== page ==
The level of significance for Vigna radiata and Pennisetum typhoides at 72h of germination was found to be p<0.01 whereas the level of significance for Vigna mungo was p<0.001. Protein content was found to be higher in Vigna mungo seeds (25.3±1.0 g/100 g) compared to other seeds. Fat and ash content of the germinated seed varieties did not show much variation when compared with their corresponding dry seed.

Ascorbic acid content of all the germinated seeds showed significant increase with the increase in the time of germination when compared to the dry seed. The level of ascorbic acid was found to be highly significant (p<0.001) at 72 h of germination. Energy value was found gradually decreasing with the increase in the time of germination in all three seeds. Energy value was found to be significantly (p<0.001) low in germinated seeds compared to other seeds.

DISCUSSION

Germination of seeds lead to breakdown of seed reserves (Vanderstoep, 1981)and increased enzyme activity that leads to a loss of total dry matter and an increase in total protein (Lorenz, 1980). Mubarak (2005) has reported that during germination the carbohydrate content of mung bean seeds showed a significant decrease and also observed that the decrease could be due to their utilisation as an energy source to start germination. Inyang and Zakari (2008) and Lasekan (1996) had observed that the decrease in the carbohydrate content might be due to the increase in α-amylase activity. The α-amylase breaks down complex carbohydrates to simpler sugars which were utilized by the growing seedlings in the initial stages of germination (Onwuka et al., 2009). Nidaye et al. (2008) observed a decrease in the starch content of germinated millet flour. The present study showed a decrease in the carbohydrate content during germination and also well in agreement with Coulibaly and Chen (2011) for germination of foxtail millet. Protein content and ascorbic acid level in germinated seeds were found to be increased and the observation was well in agreement with the studies conducted with germinated seeds. Gernah et al. (2011) observed that increase in the protein content of maize during germination could be as a result of mobilization of storage nitrogen to produce the nutritionally high quality proteins needed by the young plant for its development. Taraseviciene et al. (2009) has reported the increase in amino acid content in germinated broccoli seeds corresponding with crude protein content increase. Rodriguez et al. (2008) reported that seed germination involves mobilization of the protein reserves in cotyledons, coupled with the synthesis of new proteins necessary for sprouts growth. It was observed that water soluble vitamins such as B Complex and vitamin C are synthesized during germination (Bibi et al., 2008). Mao et al. (2005) observed that increases in the ascorbic acid level were considered to be a consequence of the reactivation of ascorbic acid biosynthesis undergone in the seeds during germination. This may be the reason for the increase in the level of ascorbic acid in all three germinated seed varieties. Sangronis and Machado (2007) reported that germination modify the presence of nutrients and antinutrients in legume seeds and increased protein digestibility and ascorbic acid content. Nutritional quality of protein and ascorbic acid level was increased in germinated chick peas (Fernandez and Berry, 1988; Elemo et al., 2011). Elevated level of vitamins was observed in germinated soya bean seeds compared to dry seeds (Bau et al., 1997). The caloric content of germinated seeds was decreasing due to the utilization of carbohydrates and the energy might have been utilized for enhancing vitamins and other nutrients. Level of fat and ash content of germinated seeds were not altered. This might be due to the utilization of carbohydrate for initial energy expenditure.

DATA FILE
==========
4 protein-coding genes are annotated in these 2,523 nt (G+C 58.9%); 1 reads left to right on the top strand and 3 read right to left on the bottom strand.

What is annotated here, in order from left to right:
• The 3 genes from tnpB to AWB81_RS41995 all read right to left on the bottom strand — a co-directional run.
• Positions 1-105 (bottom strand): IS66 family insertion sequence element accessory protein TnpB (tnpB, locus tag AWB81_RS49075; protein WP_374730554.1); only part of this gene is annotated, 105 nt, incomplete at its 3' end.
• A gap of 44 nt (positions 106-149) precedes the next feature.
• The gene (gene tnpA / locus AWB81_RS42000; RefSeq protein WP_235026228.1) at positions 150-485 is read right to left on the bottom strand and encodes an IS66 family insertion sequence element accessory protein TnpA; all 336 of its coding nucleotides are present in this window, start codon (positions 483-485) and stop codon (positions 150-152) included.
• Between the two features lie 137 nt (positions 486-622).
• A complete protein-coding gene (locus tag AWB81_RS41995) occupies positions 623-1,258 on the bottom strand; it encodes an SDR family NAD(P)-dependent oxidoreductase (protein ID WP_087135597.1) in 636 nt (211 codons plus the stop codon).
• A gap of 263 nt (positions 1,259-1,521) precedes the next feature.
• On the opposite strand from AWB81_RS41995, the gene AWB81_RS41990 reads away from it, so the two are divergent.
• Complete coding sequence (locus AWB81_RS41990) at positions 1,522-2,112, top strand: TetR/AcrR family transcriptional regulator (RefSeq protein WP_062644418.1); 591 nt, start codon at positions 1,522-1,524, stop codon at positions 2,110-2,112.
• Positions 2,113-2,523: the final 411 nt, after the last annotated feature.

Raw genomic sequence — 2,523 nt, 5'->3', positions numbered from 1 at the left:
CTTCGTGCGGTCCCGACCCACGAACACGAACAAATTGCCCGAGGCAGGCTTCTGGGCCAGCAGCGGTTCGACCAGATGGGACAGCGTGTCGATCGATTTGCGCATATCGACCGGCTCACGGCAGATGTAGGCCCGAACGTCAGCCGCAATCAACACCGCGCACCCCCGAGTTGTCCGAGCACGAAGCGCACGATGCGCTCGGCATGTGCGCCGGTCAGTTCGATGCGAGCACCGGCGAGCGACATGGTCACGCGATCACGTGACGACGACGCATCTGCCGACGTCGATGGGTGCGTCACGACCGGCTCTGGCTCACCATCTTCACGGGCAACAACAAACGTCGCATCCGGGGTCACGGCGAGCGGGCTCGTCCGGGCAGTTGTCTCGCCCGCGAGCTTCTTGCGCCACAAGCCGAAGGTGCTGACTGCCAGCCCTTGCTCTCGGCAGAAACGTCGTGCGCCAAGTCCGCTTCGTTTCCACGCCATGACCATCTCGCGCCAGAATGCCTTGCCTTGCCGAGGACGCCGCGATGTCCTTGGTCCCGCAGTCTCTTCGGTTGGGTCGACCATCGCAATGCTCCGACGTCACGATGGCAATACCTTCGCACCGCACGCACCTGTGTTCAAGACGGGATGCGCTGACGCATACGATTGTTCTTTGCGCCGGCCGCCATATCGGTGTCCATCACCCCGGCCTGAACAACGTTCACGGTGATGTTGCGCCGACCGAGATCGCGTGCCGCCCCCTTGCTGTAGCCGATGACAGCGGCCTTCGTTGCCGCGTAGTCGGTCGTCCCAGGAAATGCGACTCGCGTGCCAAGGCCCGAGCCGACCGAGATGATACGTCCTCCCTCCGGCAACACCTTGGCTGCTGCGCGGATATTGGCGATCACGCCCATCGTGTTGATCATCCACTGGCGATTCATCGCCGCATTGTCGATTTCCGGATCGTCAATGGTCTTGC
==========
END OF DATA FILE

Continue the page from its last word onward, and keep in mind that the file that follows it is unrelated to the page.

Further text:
CONCLUSION

Germination causes alterations in the chemical composition of Vigna radiata, Vigna mungo and Pennisetum typhoides. Carbohydrate content and energy value was decreased and protein and ascorbic acid content was increased during the process when compared to dry seeds. Germination did not alter the fat and ash content.